British Columbia

Project E-PANA: RCMP to meet with daughter of woman found dead 40 years ago

Nearly four decades have gone by and Vicki Hill is still looking for answers to questions about her mother's death. On Tuesday, that may start to change.

Vicki Hill was only a baby when her mother, Mary Jane Hill, was found dead on B.C.'s Highway of Tears

Mary Jane Hill is pictured on the government dock in Kincolith, B.C. in the 1960s. (Supplied by Vicki Hill)

Nearly four decades have gone by and Vicki Hill is still looking for answers to questions about her mother's death. On Tuesday, that may start to change.

According to Hill, Staff Sgt. Wayne Cleary of Project E-PANA — a task force that investigates disappearances and deaths of women with connections to three highways in northern B.C. — is scheduled to visit her home in Prince Rupert.

The 39-year-old was only a baby when her mother, Mary Jane Hill, was found dead on Highway 16 — the province's infamous Highway of Tears.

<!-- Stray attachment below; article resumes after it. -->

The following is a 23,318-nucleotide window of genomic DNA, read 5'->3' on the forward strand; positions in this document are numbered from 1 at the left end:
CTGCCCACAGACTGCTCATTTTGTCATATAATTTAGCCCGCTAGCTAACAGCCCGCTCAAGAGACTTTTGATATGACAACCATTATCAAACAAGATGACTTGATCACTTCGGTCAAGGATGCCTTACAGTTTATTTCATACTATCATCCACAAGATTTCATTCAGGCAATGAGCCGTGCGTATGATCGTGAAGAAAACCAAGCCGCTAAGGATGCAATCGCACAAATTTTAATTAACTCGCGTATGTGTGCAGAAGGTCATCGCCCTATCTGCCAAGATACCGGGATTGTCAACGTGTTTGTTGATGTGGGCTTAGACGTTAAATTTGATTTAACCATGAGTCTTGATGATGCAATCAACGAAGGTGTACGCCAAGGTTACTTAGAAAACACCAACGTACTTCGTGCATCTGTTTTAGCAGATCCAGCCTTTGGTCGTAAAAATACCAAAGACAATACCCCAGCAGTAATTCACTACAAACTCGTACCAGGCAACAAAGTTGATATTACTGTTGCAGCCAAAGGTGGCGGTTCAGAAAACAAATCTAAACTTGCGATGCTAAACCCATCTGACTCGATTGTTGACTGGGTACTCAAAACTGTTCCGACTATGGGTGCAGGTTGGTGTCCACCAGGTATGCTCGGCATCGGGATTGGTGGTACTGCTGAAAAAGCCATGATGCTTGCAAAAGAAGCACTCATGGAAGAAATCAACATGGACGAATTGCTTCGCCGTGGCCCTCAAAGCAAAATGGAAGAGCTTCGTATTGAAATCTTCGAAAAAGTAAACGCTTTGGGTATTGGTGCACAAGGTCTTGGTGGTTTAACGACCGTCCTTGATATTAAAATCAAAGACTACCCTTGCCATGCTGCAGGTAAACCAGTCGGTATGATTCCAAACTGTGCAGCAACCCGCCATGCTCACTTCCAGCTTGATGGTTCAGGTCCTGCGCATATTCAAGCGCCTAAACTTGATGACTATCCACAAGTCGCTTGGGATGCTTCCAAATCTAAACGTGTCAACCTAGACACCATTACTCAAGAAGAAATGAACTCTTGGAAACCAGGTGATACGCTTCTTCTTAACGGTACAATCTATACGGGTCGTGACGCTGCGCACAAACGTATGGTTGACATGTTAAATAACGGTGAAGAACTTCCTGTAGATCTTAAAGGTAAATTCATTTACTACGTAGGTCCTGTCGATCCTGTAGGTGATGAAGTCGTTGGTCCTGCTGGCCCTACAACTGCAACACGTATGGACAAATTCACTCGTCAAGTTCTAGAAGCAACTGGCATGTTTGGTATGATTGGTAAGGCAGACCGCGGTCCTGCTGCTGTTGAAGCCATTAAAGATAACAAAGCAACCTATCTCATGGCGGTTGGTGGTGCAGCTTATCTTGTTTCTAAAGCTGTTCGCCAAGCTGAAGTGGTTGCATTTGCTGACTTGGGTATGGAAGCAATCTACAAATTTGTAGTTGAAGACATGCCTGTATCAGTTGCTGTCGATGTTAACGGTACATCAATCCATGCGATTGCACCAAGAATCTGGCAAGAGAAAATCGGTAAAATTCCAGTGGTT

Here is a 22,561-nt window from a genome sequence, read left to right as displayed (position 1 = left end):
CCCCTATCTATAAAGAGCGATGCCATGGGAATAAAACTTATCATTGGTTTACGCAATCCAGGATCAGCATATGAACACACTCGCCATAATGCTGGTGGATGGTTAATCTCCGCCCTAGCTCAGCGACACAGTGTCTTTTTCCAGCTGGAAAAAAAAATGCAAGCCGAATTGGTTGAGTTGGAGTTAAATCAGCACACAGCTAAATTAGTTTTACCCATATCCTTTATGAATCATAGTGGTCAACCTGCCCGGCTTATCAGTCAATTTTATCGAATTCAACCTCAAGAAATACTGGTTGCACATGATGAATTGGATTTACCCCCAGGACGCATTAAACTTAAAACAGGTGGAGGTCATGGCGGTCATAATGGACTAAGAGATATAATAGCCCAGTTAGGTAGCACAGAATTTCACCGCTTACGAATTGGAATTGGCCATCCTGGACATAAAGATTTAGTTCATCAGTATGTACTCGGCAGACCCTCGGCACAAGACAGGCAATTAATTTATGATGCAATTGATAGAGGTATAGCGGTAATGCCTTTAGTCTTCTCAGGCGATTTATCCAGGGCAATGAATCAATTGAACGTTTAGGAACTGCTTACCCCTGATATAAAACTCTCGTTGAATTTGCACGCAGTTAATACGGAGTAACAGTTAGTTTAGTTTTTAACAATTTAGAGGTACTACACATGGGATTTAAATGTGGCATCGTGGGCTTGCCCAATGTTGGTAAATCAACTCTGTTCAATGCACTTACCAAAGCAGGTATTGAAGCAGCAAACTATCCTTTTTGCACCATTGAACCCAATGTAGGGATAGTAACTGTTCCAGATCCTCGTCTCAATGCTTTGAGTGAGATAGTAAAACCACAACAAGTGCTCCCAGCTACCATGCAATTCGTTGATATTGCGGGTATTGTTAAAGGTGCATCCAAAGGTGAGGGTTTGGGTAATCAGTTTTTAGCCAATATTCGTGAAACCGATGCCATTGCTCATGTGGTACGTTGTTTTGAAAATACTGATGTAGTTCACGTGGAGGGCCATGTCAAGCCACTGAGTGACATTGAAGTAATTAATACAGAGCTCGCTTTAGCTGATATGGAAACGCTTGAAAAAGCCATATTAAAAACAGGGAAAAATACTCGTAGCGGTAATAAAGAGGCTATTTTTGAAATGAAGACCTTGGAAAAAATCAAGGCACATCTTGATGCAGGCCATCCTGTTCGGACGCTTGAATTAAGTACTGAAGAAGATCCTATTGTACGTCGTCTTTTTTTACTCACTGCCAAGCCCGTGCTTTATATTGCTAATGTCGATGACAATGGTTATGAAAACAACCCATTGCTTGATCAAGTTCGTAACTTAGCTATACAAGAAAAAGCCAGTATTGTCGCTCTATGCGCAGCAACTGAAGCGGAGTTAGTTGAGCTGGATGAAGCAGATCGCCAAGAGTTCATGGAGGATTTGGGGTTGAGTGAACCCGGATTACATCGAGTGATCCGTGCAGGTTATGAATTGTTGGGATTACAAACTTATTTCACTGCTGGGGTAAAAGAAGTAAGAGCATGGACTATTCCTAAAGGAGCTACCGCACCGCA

According to the coroner's report, the cause of Mary Jane's death was bronchitis and bronchopneumonia.

But a page-long summary in the report includes a chilling sentence: "We further find that the death of Mary Jane Hill was a result of manslaughter."

Hill said she believes someone left her mother to die on the side of the highway.

"Someone has to pay for what they did to her," she said.

"I lived for 38 years without knowing her. It's really hard."

Vicki Hill was only a girl when she set out on a quest to find answers to questions about her mother's death. (Supplied by Vicki Hill)

Newspaper articles written at the time of Mary Jane's death say she was found naked on Highway 16. The reports leave Hill baffled by what she calls the lack of a police investigation.

"Why was she left there and why wasn't anything done? Where was she going? Why was she sick and left for dead? Why didn't anybody do anything?" she asks through tears.

In a photograph from a small collection Hill carries, Mary Jane is pictured on the government dock in Kincolith, B.C. in the 1960s. The Nisga'a mother of three is wearing fashionable clothes and her hair is cut in a short, stylish bob.

They are days that Hill, the youngest of her siblings, cannot remember. She said it's been difficult to accept that she's had to live almost her entire life without her mother.

"It's really tough because I have to do all this, raising my own kids, all alone," she said.

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